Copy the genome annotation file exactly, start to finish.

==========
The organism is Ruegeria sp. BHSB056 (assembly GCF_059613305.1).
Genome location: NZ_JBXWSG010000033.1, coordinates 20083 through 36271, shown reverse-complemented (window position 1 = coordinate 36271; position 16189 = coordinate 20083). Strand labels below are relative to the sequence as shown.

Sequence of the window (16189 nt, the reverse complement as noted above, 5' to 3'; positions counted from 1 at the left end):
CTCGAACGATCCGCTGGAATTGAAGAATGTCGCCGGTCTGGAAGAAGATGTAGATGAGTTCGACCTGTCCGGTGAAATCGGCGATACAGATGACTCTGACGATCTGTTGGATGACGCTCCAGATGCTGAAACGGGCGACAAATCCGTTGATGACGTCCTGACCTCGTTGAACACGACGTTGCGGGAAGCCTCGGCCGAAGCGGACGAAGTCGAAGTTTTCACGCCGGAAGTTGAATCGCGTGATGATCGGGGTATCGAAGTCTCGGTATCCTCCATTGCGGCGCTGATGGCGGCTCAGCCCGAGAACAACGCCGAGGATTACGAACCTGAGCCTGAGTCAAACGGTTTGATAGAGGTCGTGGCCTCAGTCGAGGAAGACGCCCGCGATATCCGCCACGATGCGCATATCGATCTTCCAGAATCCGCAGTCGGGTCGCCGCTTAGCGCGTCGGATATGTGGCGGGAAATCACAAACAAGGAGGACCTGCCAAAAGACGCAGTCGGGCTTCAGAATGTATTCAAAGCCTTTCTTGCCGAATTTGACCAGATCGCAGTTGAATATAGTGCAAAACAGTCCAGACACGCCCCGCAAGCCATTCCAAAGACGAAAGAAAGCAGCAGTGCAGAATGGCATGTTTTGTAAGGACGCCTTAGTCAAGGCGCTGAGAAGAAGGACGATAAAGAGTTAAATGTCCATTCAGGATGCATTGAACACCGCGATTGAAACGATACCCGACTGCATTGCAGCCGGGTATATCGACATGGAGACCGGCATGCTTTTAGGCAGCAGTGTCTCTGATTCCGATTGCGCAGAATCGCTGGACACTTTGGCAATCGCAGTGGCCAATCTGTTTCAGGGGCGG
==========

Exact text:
The organism is Ruegeria sp. BHSB056 (assembly GCF_059613305.1).
Genome location: NZ_JBXWSG010000033.1, coordinates 20083 through 36271, shown reverse-complemented (window position 1 = coordinate 36271; position 16189 = coordinate 20083). Strand labels below are relative to the sequence as shown.

Sequence of the window (16189 nt, the reverse complement as noted above, 5' to 3'; positions counted from 1 at the left end):
CTCGAACGATCCGCTGGAATTGAAGAATGTCGCCGGTCTGGAAGAAGATGTAGATGAGTTCGACCTGTCCGGTGAAATCGGCGATACAGATGACTCTGACGATCTGTTGGATGACGCTCCAGATGCTGAAACGGGCGACAAATCCGTTGATGACGTCCTGACCTCGTTGAACACGACGTTGCGGGAAGCCTCGGCCGAAGCGGACGAAGTCGAAGTTTTCACGCCGGAAGTTGAATCGCGTGATGATCGGGGTATCGAAGTCTCGGTATCCTCCATTGCGGCGCTGATGGCGGCTCAGCCCGAGAACAACGCCGAGGATTACGAACCTGAGCCTGAGTCAAACGGTTTGATAGAGGTCGTGGCCTCAGTCGAGGAAGACGCCCGCGATATCCGCCACGATGCGCATATCGATCTTCCAGAATCCGCAGTCGGGTCGCCGCTTAGCGCGTCGGATATGTGGCGGGAAATCACAAACAAGGAGGACCTGCCAAAAGACGCAGTCGGGCTTCAGAATGTATTCAAAGCCTTTCTTGCCGAATTTGACCAGATCGCAGTTGAATATAGTGCAAAACAGTCCAGACACGCCCCGCAAGCCATTCCAAAGACGAAAGAAAGCAGCAGTGCAGAATGGCATGTTTTGTAAGGACGCCTTAGTCAAGGCGCTGAGAAGAAGGACGATAAAGAGTTAAATGTCCATTCAGGATGCATTGAACACCGCGATTGAAACGATACCCGACTGCATTGCAGCCGGGTATATCGACATGGAGACCGGCATGCTTTTAGGCAGCAGTGTCTCTGATTCCGATTGCGCAGAATCGCTGGACACTTTGGCAATCGCAGTGGCCAATCTGTTTCAGGGGCGG